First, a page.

Christmas food we love to hate

Ok admit it, a lot of those Christmas "treats" can be an acquired taste. If you never managed to acquire them, why not serve up some festive alternatives to those cloying Christmas flavours?

Problem: mince pies. For some, dried fruit spiked with acrid orange peel, encased in fatty pastry fails to delight.

Solution: fragrant spiced apple with cinnamon and ginger, and maybe a touch of cranberry jelly, spooned into light pastry cases, and topped with a crispy caramel lattice, makes a deliciously festive alternative.

Problem: Brussels sprouts. They may be fashionable, but for many, these sulphurous cannonballs threaten to ruin Christmas every year.

Solution: the Germans know how to celebrate Yuletide. Try Teutonic red cabbage, slow-cooked with cinnamon, cloves, a little balsamic vinegar, apple and brown sugar. It’s a winter classic.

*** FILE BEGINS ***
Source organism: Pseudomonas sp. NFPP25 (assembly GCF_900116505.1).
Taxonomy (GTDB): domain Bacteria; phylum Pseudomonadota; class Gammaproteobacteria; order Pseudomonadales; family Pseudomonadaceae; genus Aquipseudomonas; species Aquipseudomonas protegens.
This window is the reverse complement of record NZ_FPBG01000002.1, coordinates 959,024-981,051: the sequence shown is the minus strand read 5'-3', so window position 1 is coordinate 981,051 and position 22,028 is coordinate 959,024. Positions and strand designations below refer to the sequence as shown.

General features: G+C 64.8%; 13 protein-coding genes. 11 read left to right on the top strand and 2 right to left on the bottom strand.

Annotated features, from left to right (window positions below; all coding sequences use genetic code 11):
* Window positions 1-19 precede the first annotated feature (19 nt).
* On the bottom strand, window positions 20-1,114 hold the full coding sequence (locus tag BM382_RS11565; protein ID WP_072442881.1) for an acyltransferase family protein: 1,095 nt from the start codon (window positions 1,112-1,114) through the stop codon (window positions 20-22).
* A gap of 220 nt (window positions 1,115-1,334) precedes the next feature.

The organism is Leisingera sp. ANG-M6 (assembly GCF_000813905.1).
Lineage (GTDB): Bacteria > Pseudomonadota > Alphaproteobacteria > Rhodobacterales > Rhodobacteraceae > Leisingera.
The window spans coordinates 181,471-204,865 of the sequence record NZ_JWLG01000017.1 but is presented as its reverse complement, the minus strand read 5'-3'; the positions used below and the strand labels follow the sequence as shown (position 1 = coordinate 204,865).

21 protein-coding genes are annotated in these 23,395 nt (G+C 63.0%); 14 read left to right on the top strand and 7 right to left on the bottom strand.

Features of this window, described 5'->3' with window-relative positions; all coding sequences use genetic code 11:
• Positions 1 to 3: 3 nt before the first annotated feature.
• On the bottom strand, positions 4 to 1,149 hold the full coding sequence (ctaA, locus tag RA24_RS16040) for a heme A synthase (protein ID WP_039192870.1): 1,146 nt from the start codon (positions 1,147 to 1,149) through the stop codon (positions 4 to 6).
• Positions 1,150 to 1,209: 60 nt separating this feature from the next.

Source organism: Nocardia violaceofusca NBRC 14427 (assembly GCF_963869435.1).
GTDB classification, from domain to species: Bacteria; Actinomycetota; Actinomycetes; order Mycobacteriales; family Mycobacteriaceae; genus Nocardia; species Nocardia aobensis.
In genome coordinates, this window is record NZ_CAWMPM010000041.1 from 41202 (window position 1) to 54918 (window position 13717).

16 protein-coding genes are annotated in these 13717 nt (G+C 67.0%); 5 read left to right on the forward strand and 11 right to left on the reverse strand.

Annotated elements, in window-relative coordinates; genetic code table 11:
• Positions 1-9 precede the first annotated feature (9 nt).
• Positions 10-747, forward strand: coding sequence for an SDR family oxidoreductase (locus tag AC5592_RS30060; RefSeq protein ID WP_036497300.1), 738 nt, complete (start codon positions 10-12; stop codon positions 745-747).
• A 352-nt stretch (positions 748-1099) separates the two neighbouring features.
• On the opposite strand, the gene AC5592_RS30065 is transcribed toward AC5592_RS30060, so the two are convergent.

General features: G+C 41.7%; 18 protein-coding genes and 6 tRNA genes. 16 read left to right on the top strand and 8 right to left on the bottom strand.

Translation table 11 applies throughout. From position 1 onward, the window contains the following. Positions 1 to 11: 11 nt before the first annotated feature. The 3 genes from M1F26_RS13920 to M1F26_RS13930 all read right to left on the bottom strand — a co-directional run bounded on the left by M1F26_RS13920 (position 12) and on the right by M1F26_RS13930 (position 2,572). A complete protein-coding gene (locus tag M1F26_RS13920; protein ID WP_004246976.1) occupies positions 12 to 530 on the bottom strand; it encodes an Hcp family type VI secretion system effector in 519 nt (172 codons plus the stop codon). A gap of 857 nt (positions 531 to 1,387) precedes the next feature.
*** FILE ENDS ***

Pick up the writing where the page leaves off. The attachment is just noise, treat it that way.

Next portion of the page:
Problem: Christmas pudding. Suet and more of that infernal dried fruit is not the ideal follow-up to the traditional meat and nine veg Christmas dinner.

Solution: lemon and vodka sorbet is a light, palate-cleansing touch of sugary asperity that has the advantage of leaving plenty of room for those huge boxes of chocolate liqueurs that can be passed around while you slumber in front of the telly.

Problem: mulled wine. Just because it’s December, people get an irrational urge to stick a perfectly decent red on the stove and chuck in all sorts of unnecessary spices, not to mention that bizarre clove-studded orange.

Solution: wine. At normal temperature, straight from the bottle to your glass. You know it makes sense.

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